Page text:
End of nuclear tests is key to achieve safer world, says UN officials

Friday, September 07, 2012
New York: United Nations officials said that the end of nuclear tests is one of the key means of achieving a safer and more secure world, as the General Assembly met to observe the third annual International Day against Nuclear Tests.

The President of the Assembly, Nassir Abdulaziz Al-Nasser, told the gathered delegates in his address that stronger political commitment and leadership are needed in order to promote the entry into force of the Comprehensive Nuclear-Test-Ban Treaty (CTBT).

He highlighted that over one billion dollars has been invested on the establishment and operation of the CTBT's verification system and said "this investment has proven most valuable for an extremely important cause that is connected almost directly to the very survival of the human race", but added "much remains to be done."

Secretary-General Ban Ki-moon, in a recorded message, urged states that had not yet done so to sign and ratify the CTBT without delay. Pending the Treaty's entry into force, he urged all States to uphold the existing moratorium on all nuclear test explosions.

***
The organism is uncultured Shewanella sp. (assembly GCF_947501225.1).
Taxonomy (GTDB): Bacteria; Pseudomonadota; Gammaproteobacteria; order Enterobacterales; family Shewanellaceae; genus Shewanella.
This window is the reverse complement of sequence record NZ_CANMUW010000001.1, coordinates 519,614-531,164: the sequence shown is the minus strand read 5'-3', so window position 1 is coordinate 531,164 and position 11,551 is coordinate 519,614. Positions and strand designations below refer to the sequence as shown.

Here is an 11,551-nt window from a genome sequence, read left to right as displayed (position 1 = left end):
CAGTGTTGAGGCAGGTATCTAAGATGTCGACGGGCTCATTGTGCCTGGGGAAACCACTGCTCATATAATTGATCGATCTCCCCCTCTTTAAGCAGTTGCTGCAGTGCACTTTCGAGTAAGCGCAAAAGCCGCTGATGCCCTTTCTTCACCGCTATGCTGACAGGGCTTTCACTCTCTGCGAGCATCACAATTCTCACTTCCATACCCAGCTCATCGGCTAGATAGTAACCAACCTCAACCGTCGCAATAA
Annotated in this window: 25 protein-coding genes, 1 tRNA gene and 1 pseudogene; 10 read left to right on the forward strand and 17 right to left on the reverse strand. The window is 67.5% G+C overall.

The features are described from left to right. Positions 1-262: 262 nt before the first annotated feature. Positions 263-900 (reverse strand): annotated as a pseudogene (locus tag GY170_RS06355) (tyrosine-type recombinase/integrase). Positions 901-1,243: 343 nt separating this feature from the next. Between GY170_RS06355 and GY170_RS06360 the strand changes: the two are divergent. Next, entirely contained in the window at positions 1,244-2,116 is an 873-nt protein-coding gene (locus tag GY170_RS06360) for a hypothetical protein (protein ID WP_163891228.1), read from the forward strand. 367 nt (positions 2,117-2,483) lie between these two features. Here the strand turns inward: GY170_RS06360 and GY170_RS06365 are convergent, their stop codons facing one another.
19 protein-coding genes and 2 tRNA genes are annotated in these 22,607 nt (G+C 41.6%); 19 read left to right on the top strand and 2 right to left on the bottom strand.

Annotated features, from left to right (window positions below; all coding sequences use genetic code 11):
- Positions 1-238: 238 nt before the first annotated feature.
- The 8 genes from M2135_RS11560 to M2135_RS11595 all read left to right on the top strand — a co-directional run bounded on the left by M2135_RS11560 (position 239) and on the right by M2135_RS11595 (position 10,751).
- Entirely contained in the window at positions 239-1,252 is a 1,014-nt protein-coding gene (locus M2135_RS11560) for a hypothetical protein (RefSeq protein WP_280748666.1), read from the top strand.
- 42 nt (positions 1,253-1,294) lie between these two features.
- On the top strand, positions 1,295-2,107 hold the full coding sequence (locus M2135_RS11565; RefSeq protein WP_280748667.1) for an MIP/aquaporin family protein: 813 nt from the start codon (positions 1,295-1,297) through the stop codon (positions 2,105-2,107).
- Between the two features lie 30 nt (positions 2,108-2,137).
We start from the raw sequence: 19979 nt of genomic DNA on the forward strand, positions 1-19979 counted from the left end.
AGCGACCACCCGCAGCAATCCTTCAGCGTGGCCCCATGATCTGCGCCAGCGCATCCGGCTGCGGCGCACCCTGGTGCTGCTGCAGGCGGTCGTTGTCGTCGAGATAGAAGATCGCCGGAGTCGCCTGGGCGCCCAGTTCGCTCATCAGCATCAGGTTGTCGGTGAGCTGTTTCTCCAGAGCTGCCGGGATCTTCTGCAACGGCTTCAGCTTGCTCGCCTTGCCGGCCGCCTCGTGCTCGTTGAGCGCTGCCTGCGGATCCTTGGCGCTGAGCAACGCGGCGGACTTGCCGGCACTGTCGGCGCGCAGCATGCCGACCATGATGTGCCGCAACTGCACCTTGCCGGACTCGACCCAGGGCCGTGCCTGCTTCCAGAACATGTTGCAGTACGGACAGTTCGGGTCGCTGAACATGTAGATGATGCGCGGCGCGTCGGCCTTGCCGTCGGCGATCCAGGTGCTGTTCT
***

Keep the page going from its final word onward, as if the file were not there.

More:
He said voluntary moratoriums were essential, "but they are no substitute for a total global ban."

He stressed that the Treaty's verification mechanism has been proven effective and offered "to visit any State that remains unconvinced of the reliability of the Treaty's monitoring and inspection systems to answer their questions and address their concerns."

The International Day against Nuclear Tests is observed annually on 29 August, the date in 1991 when Semipalatinsk, located in north-eastern Kazakhstan and one of the largest test sites in the world, was closed for good. The observance draws global attention to the need to abolish nuclear weapons and achieve a nuclear-weapon-free world.

Timur Zhantikin, Chairman of the Atomic Energy Agency of Kazakhstan told the meeting it was regrettable "that some fairly influential countries have so far refrained from signing and ratifying the CTBT," a situation which "allows the official nuclear states to continue testing nuclear weapons and threshold states with impunity to work on their own missile and military nuclear programmes."

The CTBT, which aims to establish a verifiable, permanent global ban on all types of nuclear explosive tests, has been signed by 183 States and ratified by 157.

Ratification by eight so-called Annex 2 States is required for the treaty to enter into force. They are China, the Democratic People's Republic of Korea, Egypt, India, Iran, Israel, Pakistan, and the United States.
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